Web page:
Rosslyn Noonan
Rosslyn Noonan currently Visiting Fellow at Auckland University’s New Zealand Centre for Human Rights, was New Zealand’s Chief Human Rights Commissioner 2001-2011. In 2010, she was elected to a two year term chairing the global organisation of national human rights institutions.  A long-time feminist with extensive trade union experience, she is married, with two children and four grandchildren.  


Joanne Morris (LL.M, OBE),
Joanne is a Waitangi Tribunal member for more than 20 years, has also chaired the Broadcasting Standards Authority, and been a Law Commissioner responsible for a major study of Women’s Access to Justice. In her earlier career, Jo chaired the 1988 Committee of Inquiry into Pornography, and taught law at Sydney and Victoria universities.

ENDS

© Scoop Media

 
 
 
 
 
Parliament Headlines | Politics Headlines | Regional Headlines

Gordon Campbell: On The Labour/Greens Deal (And The NZDF)

If Labour and the Greens were hoping their Budget Responsibility Rules (BRR) agreement would foster an unlikely alliance then hey… mission accomplished! Because it isn’t every day that Sue Bradford, the CTU and Matthew Hooton speak with one voice, as happened yesterday.

Unfortunately though, it’s hard to see how the BRR agreement will work to the advantage of Labour and the Greens in the context of the 2017 election campaign. More>>

 

Until After The Election: Extension Of Report-Back Date For Havelock North Inquiry

Attorney-General Christopher Finlayson announced today that the report-back date for the independent Inquiry into Havelock North Drinking-Water has been extended at the request of the Inquiry’s Panel. More>>

ALSO:

Little Heading For Court: Apology Over Donation/Hotel Contract Claims Not Accepted

Today I want to publicly apologise unreservedly to Mr Hagaman for any hurt, embarrassment or adverse reflection on his reputation which may have resulted from my various media statements. I have offered that apology to the Hagamans. More>>

ALSO:

Biscuit Tin Of Democracy: World Heritage Site Protection, Ombudsman and Equal Pay Bills Drawn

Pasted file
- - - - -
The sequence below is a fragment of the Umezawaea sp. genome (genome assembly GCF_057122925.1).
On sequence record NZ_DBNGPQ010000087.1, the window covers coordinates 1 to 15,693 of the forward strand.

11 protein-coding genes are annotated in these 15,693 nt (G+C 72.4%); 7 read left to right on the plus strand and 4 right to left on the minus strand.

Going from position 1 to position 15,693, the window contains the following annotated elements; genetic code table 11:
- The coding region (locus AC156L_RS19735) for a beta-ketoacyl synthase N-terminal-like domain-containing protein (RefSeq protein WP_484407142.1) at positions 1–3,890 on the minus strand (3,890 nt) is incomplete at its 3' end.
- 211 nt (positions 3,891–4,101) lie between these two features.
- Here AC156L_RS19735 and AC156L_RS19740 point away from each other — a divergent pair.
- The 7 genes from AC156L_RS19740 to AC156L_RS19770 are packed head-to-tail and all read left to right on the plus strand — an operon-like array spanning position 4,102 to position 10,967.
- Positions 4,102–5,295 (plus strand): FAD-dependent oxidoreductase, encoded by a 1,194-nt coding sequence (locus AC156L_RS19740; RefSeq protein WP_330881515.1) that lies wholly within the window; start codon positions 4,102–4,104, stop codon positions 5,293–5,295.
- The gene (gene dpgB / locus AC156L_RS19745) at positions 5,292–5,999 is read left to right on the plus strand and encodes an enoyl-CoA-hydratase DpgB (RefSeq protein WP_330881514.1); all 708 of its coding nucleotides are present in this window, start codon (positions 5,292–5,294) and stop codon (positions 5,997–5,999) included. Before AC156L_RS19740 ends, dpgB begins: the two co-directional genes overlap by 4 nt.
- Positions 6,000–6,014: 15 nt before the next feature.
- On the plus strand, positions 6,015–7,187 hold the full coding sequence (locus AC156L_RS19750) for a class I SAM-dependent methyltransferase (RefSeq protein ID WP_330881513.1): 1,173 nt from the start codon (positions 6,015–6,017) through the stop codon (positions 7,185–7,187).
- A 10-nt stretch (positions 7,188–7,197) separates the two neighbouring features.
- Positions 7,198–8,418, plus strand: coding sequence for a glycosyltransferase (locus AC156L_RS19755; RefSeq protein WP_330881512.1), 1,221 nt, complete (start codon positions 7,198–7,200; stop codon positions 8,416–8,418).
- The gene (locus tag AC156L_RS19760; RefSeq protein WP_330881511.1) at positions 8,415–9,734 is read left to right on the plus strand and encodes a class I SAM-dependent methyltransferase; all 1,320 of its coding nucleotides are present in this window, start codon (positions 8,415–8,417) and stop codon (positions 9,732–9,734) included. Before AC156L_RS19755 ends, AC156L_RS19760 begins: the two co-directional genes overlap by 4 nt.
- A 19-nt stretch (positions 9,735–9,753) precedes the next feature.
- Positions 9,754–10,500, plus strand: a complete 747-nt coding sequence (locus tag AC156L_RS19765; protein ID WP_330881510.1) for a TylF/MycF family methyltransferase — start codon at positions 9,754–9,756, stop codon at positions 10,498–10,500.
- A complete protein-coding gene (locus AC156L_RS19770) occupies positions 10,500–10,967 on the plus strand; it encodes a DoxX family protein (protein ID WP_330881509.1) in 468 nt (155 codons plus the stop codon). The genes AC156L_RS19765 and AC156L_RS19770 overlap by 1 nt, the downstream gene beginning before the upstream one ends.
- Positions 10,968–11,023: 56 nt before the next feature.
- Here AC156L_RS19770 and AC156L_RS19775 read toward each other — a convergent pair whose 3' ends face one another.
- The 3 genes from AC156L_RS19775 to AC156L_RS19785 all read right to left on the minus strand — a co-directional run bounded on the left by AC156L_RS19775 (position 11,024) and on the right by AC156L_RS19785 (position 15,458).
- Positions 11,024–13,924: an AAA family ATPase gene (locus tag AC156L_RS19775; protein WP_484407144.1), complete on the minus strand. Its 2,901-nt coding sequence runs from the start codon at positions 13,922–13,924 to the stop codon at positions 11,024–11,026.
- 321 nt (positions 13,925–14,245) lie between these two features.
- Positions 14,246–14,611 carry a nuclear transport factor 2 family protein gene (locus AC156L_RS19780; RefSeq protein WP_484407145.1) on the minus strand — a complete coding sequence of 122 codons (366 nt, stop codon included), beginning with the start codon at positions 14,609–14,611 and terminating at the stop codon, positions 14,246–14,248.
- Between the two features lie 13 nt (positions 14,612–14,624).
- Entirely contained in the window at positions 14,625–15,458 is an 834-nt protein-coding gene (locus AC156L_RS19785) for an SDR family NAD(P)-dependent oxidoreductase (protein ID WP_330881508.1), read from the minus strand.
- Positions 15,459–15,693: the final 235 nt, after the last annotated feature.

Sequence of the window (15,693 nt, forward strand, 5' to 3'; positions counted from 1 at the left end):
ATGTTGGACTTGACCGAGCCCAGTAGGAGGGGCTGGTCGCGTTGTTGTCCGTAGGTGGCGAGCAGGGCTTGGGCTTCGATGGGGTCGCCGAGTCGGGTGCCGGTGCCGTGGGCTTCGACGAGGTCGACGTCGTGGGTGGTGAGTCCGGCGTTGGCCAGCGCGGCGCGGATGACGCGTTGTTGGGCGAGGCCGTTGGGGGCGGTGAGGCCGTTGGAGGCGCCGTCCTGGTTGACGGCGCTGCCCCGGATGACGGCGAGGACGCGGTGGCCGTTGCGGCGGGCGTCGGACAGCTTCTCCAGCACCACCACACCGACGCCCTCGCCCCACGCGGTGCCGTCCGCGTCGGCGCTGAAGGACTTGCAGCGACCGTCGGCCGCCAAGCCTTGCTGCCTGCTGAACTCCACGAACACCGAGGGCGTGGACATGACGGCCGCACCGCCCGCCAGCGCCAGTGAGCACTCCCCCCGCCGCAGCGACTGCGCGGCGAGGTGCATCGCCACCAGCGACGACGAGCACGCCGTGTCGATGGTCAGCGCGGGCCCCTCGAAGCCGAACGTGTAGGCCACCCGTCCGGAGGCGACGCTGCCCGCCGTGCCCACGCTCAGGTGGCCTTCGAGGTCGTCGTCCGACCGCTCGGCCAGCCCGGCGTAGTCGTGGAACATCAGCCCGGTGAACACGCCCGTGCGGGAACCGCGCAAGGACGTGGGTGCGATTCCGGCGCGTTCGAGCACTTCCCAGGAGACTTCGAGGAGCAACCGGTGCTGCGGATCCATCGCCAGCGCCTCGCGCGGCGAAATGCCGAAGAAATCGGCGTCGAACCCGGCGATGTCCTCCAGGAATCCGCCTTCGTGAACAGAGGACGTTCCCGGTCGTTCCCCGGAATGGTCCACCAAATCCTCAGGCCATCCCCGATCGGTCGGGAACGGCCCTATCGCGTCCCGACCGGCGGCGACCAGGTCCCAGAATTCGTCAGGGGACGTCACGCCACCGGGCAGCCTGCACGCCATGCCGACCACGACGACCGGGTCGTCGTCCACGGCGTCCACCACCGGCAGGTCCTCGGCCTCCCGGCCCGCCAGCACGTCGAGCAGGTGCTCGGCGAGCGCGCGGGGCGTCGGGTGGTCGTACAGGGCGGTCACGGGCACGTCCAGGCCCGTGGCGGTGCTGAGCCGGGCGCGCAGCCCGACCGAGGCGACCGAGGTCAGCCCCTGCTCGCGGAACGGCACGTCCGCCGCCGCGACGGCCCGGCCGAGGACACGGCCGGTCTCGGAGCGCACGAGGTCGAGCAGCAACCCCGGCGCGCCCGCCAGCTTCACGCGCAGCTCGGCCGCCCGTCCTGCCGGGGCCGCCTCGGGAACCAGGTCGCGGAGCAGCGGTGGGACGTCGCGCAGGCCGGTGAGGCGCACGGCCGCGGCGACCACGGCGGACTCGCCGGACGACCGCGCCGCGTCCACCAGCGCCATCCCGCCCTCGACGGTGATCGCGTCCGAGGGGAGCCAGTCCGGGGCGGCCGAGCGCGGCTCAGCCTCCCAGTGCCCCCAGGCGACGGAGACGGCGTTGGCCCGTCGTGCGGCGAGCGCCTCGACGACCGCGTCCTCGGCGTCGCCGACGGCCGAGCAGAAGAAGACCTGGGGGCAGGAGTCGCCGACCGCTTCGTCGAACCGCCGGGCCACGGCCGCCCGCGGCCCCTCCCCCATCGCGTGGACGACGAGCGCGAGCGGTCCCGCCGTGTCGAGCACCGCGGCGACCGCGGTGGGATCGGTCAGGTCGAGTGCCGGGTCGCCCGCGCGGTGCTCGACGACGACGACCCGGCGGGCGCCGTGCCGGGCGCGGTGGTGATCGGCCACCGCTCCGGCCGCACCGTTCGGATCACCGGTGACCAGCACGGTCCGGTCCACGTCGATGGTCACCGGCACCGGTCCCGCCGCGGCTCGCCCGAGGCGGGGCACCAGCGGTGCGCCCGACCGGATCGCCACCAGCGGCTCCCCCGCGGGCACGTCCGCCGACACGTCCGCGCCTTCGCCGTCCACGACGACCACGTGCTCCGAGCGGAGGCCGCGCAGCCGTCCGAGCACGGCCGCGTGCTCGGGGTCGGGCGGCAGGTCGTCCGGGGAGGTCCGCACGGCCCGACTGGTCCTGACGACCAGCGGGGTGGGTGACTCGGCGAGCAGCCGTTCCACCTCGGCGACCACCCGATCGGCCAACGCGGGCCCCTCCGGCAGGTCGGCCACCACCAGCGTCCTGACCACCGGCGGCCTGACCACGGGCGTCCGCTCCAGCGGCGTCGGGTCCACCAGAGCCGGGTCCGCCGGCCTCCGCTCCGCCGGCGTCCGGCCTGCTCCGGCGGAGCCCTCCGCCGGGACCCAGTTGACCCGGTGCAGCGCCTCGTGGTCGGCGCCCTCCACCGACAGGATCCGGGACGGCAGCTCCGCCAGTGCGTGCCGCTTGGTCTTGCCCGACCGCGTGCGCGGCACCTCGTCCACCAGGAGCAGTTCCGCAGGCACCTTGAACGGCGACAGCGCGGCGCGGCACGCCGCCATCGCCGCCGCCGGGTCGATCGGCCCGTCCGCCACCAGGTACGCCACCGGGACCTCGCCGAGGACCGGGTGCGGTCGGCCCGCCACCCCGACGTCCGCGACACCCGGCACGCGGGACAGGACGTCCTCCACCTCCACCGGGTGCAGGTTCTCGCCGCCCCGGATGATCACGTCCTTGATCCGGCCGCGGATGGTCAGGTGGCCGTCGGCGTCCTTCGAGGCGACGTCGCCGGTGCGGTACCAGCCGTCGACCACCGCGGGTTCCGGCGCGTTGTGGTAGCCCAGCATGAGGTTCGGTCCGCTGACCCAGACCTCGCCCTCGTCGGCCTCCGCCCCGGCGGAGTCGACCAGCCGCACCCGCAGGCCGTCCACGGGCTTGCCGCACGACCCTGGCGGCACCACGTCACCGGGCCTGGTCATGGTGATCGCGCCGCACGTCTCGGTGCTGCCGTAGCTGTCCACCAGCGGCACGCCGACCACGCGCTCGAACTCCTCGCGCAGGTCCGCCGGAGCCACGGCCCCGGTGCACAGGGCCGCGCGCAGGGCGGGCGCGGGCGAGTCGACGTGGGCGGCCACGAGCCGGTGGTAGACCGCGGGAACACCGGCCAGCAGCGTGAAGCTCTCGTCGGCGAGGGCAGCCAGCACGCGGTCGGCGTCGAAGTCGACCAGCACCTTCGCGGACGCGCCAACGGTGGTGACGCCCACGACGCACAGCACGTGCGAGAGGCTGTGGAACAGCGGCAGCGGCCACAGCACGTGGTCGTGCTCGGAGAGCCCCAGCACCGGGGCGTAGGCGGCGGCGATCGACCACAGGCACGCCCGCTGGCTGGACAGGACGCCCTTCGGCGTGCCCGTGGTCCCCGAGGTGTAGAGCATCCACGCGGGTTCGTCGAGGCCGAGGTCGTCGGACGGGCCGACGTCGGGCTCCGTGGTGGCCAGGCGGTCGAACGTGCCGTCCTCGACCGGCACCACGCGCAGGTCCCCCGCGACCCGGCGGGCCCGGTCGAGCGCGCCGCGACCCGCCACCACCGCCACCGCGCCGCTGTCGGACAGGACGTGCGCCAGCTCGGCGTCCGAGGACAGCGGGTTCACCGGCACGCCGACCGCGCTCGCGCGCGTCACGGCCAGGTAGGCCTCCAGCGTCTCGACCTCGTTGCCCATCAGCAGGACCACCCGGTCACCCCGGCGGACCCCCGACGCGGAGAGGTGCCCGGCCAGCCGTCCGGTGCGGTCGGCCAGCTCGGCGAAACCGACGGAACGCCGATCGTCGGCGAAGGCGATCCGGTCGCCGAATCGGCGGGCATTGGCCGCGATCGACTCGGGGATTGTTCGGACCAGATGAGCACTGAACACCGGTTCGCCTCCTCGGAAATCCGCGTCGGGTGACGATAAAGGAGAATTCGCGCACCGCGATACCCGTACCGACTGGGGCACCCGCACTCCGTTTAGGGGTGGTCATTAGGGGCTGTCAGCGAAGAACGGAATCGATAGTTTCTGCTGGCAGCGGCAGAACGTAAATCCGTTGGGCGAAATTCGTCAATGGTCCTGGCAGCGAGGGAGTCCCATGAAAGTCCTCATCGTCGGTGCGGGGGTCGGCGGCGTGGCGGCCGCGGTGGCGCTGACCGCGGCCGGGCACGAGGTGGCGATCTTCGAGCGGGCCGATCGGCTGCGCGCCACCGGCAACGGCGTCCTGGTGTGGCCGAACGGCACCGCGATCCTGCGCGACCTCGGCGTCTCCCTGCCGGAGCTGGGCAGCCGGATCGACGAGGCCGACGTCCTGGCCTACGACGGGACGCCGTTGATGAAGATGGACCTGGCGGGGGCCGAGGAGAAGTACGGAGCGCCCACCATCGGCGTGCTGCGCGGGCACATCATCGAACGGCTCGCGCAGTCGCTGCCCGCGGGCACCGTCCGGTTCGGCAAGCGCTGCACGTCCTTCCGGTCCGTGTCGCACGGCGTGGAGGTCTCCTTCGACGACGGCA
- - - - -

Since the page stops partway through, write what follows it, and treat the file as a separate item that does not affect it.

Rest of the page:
On Thursday, 23 March 2017 three places are available on the Order Paper for the first reading of a Member’s bill. The ballot was held, and resulted in the following bills being drawn... More>>

ALSO:

Emissions Plan: NZ Needs More Science, More Trees, Fewer Beasts

A combination of technology breakthroughs, much more plantation forestry, and a big switch away from pastoral, particularly dairy farming, are identified as the key elements of any approach New Zealand takes to reducing its carbon emissions to a net zero level, according to a new report sponsored by the New Zealand chapter of GLOBE, a multi-party, global parliamentary grouping. More>>

ALSO:

"Backed To Win Seats": Labour Māori Seat MPs Won't Stand On List

The Labour Party is backing a request from its Māori seat MPs to stand as electorate MPs only, says Labour Leader Andrew Little. More>>

OutsKey: John Key's Valedictory Speech

I rise to address this House for the very last time. It has been a huge privilege to have served the people of Helensville as their member of Parliament, and, of course, the people of New Zealand as their Prime Minister. More>>

ALSO:

Productivity Commission: New Models Of Tertiary Education Are Coming

The report is a broad-ranging inquiry into how well New Zealand’s tertiary education system is set up to respond to emerging trends in technology and the internationalisation of education, and changes in the structure of the population, and the skills needed in the economy and society... More>>

ALSO:

Get More From Scoop

 

LATEST HEADLINES

 
 
 
 
 
 
 
 
Regional
Search Scoop  
 
 
Powered by Vodafone
NZ independent news